and consumer outreach programs.
As a community, Brookliners came
together and endured the hardships of these lean years. The valuable skills
learned and the social bonds formed in this difficult time would bear
fruit once again in the early-1940s, during the frugal rationing years
of World War II.
Two views of the Brookline Boulevard Commercial
District in 1933, from near Glenarm Avenue (left) and Flatbush Avenue.
Despite the struggling economy of
the Depression Years, the Brookline Joint Civic Committee was busy working
on several initiatives to modernize and improve the community. One such
project was to establish a permanent Veteran's Memorial to honor Brookline soldiers
who fought in the Great War.
In 1932, as a result of the decline
in home sales, the Freehold Real Estate Company closed their Brookline Boulevard
office. The firm that did so much to further the development of the community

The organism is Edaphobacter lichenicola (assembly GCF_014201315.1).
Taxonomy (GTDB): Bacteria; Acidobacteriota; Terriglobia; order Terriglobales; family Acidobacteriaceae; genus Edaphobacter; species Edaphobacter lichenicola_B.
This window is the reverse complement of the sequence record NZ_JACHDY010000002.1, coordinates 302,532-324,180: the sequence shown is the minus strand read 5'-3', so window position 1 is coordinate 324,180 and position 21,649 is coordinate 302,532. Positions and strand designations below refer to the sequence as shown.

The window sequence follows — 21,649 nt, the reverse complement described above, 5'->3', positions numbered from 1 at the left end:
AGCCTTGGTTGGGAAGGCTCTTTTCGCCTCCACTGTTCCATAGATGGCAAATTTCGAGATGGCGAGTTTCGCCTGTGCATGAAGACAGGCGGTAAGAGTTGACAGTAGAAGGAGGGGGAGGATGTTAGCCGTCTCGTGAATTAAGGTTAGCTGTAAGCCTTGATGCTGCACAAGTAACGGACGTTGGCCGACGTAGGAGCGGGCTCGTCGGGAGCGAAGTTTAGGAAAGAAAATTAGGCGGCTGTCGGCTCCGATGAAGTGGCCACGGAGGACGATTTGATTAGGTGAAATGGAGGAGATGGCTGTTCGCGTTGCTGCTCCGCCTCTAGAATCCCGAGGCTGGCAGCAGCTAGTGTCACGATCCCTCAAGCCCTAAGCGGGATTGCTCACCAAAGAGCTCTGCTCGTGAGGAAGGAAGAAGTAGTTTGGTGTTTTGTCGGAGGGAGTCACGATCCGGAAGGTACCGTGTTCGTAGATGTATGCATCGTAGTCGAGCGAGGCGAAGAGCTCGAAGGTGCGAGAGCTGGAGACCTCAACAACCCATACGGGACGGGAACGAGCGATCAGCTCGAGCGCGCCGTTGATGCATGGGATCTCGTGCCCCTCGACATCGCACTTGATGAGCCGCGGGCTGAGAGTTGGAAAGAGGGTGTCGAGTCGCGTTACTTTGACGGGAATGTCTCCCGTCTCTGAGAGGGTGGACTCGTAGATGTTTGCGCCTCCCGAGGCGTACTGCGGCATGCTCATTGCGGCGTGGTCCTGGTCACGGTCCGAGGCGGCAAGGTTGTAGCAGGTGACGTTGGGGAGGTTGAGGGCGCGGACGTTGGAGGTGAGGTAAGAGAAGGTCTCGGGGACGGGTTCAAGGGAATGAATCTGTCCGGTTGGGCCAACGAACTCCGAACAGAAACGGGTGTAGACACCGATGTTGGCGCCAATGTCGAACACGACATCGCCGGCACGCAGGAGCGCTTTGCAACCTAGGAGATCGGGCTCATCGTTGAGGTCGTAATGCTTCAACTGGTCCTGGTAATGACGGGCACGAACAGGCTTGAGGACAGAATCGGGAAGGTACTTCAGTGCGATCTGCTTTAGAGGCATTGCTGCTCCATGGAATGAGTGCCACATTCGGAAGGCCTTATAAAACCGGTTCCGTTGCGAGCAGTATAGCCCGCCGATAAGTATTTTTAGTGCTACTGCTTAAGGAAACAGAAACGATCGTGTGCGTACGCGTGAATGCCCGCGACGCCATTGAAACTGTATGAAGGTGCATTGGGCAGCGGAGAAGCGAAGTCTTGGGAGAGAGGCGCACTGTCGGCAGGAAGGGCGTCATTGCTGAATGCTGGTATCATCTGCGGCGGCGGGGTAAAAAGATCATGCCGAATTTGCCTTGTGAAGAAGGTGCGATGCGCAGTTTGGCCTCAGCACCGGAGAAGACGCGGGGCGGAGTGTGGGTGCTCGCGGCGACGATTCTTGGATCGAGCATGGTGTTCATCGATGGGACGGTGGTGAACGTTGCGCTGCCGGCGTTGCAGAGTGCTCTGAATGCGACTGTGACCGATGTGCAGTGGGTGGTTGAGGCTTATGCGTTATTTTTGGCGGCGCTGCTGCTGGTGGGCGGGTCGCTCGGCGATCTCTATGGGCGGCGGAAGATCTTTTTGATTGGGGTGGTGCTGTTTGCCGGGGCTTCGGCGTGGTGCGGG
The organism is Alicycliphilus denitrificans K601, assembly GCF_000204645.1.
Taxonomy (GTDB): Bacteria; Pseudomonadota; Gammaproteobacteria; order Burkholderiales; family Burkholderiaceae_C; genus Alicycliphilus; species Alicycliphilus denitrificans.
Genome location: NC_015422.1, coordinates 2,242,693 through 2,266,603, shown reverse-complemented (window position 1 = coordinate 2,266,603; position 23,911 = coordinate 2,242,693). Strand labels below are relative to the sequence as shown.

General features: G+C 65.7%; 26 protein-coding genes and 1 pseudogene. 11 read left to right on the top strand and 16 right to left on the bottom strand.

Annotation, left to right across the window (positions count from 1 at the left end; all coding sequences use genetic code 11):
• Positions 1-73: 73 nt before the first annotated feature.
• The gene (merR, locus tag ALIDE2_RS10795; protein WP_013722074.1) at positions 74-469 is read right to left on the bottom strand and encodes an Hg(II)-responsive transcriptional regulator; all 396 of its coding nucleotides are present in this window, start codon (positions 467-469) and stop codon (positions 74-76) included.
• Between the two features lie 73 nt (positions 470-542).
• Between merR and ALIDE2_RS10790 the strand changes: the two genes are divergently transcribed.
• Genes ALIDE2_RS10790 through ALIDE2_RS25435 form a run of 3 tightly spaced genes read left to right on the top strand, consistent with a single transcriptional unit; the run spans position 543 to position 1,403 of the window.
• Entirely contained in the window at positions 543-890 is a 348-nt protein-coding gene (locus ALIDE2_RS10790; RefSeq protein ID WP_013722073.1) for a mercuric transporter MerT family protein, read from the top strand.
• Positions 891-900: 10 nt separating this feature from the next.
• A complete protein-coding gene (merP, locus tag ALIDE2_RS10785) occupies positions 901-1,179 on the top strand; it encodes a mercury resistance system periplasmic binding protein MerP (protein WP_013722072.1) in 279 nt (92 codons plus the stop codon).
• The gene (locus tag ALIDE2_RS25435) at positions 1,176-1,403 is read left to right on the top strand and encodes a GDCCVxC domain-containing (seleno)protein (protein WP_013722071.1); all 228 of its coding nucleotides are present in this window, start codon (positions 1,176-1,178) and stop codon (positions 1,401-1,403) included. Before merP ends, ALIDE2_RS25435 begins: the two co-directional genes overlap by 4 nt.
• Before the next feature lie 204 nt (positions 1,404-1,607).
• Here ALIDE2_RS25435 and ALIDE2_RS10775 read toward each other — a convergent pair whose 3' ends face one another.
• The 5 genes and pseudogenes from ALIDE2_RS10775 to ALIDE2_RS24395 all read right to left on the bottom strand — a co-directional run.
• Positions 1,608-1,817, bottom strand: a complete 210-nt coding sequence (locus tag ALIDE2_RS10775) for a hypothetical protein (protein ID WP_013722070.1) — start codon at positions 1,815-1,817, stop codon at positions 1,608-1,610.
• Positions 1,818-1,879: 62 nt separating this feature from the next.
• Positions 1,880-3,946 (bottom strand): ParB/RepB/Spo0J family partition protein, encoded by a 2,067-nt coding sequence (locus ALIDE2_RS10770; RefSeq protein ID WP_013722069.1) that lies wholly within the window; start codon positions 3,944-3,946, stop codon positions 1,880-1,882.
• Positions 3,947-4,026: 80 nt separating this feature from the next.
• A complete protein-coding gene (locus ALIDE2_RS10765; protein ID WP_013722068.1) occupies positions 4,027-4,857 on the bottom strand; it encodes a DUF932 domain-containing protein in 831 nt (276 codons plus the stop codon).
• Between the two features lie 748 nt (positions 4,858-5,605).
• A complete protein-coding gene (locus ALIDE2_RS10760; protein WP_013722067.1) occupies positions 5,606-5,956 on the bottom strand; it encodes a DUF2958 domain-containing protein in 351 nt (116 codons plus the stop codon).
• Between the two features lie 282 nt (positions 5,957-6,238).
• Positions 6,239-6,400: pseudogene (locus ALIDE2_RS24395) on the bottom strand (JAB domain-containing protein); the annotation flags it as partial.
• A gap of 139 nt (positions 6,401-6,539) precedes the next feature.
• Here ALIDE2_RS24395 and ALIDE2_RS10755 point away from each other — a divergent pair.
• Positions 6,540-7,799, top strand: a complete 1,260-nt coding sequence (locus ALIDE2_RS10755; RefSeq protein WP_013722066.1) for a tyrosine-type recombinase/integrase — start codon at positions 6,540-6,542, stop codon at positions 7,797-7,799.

retreated to their downtown office and put their landmark parcel of property,
the "Boulevard Triangle," on the market.
A 1916 map showing the Boulevard Triangle.
Chelton Avenue is still listed as Chelsea.
Like many Brookline streets, old plot maps still show the former Borough names.
Interestingly, when Brookline was formed in 1905, Chelsea Avenue and the
Boulevard Triangle were both located across the official border of
West Liberty Borough in neighboring Baldwin Township.
The uniquely situated lot was purchased
by James McGaffin, a prominent local businessman and a member of the Civic
Committee. On April 18, 1934, McGaffin sold the triangle to the city Department
of Parks for $5750 with the intent of establishing a permanent memorial.
The land was officially designated
in the municipal ledger as Brookline Boulevard Triangle Park. Shortly
afterwards, the original cannon and white marble memorial were mounted and
dedicated by members of Brookline's American Legion Post #540.
The original cannon at Brookline's Veteran's
Memorial and members of American Legion Post #540 on October 13, 1942.
That first cannon, a 1906 47mm
artillery piece, stood in the park for eight years, until another global
conflict called it back into service. In October 1942, Brookline's
cannon was donated to Jones and Laughlin Steel to be melted down during
a World War II scrap metal drive.
After the war, the park received a new
cannon, this time a 1917 155mm Schneider howitzer. Made in France, the model
was the standard field artillery piece of the American Expeditionary Force.
In June 1946, the Triangle Park was re-dedicated to veterans of both